It was the famous flight for peace to Scotland which went down in history and landed a high-tanking Nazi in jail for nearly five decades.
Today marks 75 years since Adolf Hitler’s deputy Rudolf Hess set off from wartime Germany to seek peace with Britain before parachuting out of his Messerschmitt Bf 110 near Ayr.
Hess had been attempting to locate Dungavel House at the time, believing the young Duke of Hamilton would be able to negotiate peace terms between the Nazis and the British Empire.
But the British refused to hold talks, and locked up the prominent Nazi until after the war, when he was returned to Germany to face justice at the Nuremberg Trials of major war criminals in 1946.
Still in custody in Spandau, he committed suicide in 1987 at the age of 93.
Now, three-quarters of a century later, the Duke’s son James Douglas-Hamilton, Lord Selkirk of Douglas, has spoken about his father’s connection to the famous case.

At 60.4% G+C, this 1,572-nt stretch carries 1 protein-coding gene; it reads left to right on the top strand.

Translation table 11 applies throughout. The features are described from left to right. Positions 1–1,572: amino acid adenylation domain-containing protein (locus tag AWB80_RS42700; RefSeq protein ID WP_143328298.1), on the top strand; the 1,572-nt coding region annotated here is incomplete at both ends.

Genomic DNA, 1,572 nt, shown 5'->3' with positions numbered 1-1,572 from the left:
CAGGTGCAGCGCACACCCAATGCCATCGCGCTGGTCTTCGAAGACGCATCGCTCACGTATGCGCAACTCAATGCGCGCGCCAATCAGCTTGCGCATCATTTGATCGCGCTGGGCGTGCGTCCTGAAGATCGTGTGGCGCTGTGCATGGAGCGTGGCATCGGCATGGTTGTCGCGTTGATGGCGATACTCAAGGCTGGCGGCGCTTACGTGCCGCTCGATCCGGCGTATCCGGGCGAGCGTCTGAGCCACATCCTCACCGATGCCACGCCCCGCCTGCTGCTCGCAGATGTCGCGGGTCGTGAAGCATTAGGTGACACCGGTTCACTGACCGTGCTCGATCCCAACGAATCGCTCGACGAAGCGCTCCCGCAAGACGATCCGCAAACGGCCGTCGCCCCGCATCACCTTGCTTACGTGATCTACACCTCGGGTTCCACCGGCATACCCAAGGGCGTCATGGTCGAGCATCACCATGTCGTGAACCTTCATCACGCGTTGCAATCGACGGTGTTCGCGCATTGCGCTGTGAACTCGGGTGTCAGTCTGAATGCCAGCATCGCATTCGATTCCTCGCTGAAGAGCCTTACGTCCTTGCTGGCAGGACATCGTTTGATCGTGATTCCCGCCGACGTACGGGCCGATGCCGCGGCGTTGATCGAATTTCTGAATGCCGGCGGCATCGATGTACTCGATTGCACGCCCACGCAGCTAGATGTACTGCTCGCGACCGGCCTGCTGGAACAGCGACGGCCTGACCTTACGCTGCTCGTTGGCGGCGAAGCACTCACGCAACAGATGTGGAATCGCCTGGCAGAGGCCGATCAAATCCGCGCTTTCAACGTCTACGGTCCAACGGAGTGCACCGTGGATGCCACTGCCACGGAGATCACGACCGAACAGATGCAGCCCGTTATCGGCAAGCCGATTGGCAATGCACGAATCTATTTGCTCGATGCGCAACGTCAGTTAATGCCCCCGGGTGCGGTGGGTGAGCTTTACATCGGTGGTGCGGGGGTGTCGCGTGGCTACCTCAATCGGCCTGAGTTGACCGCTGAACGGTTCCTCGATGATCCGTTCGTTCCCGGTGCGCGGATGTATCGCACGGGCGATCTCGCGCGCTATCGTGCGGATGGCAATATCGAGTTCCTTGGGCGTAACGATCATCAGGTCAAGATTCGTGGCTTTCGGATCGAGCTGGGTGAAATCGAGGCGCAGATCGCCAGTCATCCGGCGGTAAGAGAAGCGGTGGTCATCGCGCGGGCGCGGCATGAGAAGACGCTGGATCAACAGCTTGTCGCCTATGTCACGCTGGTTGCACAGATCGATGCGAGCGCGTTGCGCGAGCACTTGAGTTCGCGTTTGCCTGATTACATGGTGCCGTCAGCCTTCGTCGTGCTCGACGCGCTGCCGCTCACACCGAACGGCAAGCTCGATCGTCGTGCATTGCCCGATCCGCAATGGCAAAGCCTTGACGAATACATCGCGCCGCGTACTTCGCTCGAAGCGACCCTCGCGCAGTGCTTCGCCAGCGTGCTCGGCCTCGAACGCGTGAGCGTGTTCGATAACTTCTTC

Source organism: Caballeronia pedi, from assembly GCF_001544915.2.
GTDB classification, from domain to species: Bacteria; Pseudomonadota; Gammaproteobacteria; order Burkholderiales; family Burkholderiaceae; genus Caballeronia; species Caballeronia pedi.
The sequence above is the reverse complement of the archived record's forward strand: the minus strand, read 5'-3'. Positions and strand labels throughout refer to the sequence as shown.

The Tory life peer wrote “The Truth About Rudolf Hess” in 1971 and this year will add a new foreword to the book with what he has learned in the intervening decades.
Yesterday, the 73-year-old described his father’s “shock” at being picked by the prominent regime member to be targeted for the peace talks and said Hitler had been unaware of his approach.
He said: “He and my father had never met before the war, he admitted in Spandau, but he had admired his skill as an aviator and realised that Germany couldn’t win a war on two fronts if they invaded Russia.
“Hess had ambitions to be treated like an ambassador and be taken to the King.
“What he didn’t seem to realise was that the British regarded Hitler as Satan’s representative on earth and were determined to fight the war.
“Hitler was absolutely furious (about the flight) because he worried Hess would tell the British about the plans for Russia.”
Mr Douglas-Hamilton still feels that the would-be peacemaker Hess was part of an “evil regime”.
He said: “I think he represents an evil regime and had an active hand in signing all the anti-Semitic legislation that helped ultimately lead to the gas chambers.
“He encouraged Nazis outwith Germany to come forward. There was no doubt he was a committed Nazi.”